To Puerto Rico with love—and medical expertise
Studies indicate that 30-40 percent of people who survive a natural disaster will develop PTSD (post-traumatic stress disorder). In Puerto Rico, that translates to close to a million people who have struggled with PTSD since Hurricane Maria raked the island in September 2017.
In the wake of the hurricane, a group of University of Minnesota Medical School physicians, students, and staff have organized efforts to help Puerto Rico, including several mission trips to provide supplies and medical expertise.
Ten months after the devastating storm, the group took their fourth trip, this time focusing on the mental health issues Puerto Rico’s citizens still must grapple with. The team of five Medical School psychiatric and medical faculty, plus a group of medical students, visited affected homes and facilities damaged by Maria, as well as attended and presented their experience in a local symposium.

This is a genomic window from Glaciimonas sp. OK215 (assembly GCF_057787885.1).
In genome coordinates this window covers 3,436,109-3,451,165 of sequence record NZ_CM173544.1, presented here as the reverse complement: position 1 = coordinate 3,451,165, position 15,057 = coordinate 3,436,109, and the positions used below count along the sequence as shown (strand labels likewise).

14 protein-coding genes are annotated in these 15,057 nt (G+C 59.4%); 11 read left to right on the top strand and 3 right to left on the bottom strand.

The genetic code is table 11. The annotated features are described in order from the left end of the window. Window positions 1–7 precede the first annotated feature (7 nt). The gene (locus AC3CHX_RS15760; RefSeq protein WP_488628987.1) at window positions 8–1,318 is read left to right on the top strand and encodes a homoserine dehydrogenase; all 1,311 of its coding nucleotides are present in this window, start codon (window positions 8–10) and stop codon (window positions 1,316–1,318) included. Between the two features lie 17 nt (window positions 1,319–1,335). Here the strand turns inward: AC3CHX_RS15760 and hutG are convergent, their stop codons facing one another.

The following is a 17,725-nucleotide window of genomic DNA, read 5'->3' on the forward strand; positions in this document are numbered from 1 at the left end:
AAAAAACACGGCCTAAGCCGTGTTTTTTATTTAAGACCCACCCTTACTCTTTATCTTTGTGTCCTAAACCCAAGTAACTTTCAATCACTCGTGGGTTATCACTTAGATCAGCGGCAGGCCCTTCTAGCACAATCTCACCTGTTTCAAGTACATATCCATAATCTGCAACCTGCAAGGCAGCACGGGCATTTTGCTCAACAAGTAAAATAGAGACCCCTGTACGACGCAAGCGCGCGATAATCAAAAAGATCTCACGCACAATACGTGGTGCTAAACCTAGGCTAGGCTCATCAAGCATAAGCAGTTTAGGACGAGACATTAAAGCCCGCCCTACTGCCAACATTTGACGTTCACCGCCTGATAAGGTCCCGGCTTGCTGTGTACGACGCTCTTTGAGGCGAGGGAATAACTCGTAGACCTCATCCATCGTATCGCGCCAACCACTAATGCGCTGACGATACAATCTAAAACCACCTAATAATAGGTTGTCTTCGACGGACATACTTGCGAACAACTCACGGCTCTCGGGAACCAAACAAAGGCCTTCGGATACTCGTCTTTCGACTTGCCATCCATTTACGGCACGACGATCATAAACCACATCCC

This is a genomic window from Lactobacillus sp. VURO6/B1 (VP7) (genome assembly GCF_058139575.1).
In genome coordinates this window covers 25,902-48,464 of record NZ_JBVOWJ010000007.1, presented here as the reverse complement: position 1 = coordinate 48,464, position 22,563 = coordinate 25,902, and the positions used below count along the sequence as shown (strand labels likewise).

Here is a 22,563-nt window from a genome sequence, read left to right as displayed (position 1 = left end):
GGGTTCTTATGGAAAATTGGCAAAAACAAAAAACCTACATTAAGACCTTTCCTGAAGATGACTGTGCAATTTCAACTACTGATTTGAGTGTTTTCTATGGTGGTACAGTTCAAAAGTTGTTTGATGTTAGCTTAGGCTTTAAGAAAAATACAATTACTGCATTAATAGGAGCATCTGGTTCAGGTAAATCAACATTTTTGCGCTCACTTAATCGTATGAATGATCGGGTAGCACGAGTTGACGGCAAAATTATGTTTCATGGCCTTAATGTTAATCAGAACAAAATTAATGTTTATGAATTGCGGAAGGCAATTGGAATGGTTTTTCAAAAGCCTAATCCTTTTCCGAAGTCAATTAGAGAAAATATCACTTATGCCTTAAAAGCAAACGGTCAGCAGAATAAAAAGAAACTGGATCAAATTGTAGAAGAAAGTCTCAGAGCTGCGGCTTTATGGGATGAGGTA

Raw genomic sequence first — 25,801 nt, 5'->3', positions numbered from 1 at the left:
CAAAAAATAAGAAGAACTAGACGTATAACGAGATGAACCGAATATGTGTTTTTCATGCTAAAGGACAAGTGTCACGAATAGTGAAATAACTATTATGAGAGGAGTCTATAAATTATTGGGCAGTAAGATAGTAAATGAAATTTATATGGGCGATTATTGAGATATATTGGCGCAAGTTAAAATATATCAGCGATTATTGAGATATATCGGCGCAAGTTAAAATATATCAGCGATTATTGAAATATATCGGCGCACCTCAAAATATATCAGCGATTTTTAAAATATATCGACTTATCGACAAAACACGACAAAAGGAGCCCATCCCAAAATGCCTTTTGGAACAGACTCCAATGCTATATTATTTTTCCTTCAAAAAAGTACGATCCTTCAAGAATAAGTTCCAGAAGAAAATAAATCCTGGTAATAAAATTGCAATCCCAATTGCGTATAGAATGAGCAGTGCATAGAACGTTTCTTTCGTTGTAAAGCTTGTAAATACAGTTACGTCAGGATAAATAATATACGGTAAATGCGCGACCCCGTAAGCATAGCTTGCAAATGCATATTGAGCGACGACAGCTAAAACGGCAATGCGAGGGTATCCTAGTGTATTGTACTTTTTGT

When they flew in, a hurricane seemed to be brewing. Though the storm dissipated, the team noted how everyone around them responded by swiftly emptying shelves in stores and otherwise bracing for another disaster. That was one indication that major health issues remained. Another was an apparent jump in suicides.
But the team also learned that what they brought in terms of education and tactics was needed and appreciated. Now, with funding from an American Psychiatric Association Helping Hands Grant, team members plan to use focus groups, talks with high school teachers, and mental health surveys to learn how people have processed trauma, stress, and grief after the hurricane, including how culture and language influenced their responses.
“Based on the information we glean from this, we hope to develop a structured intervention to help the people of Puerto Rico deal with the stress of natural disasters,” says Adnan Ahmed, an assistant professor of psychiatry who oversees the group.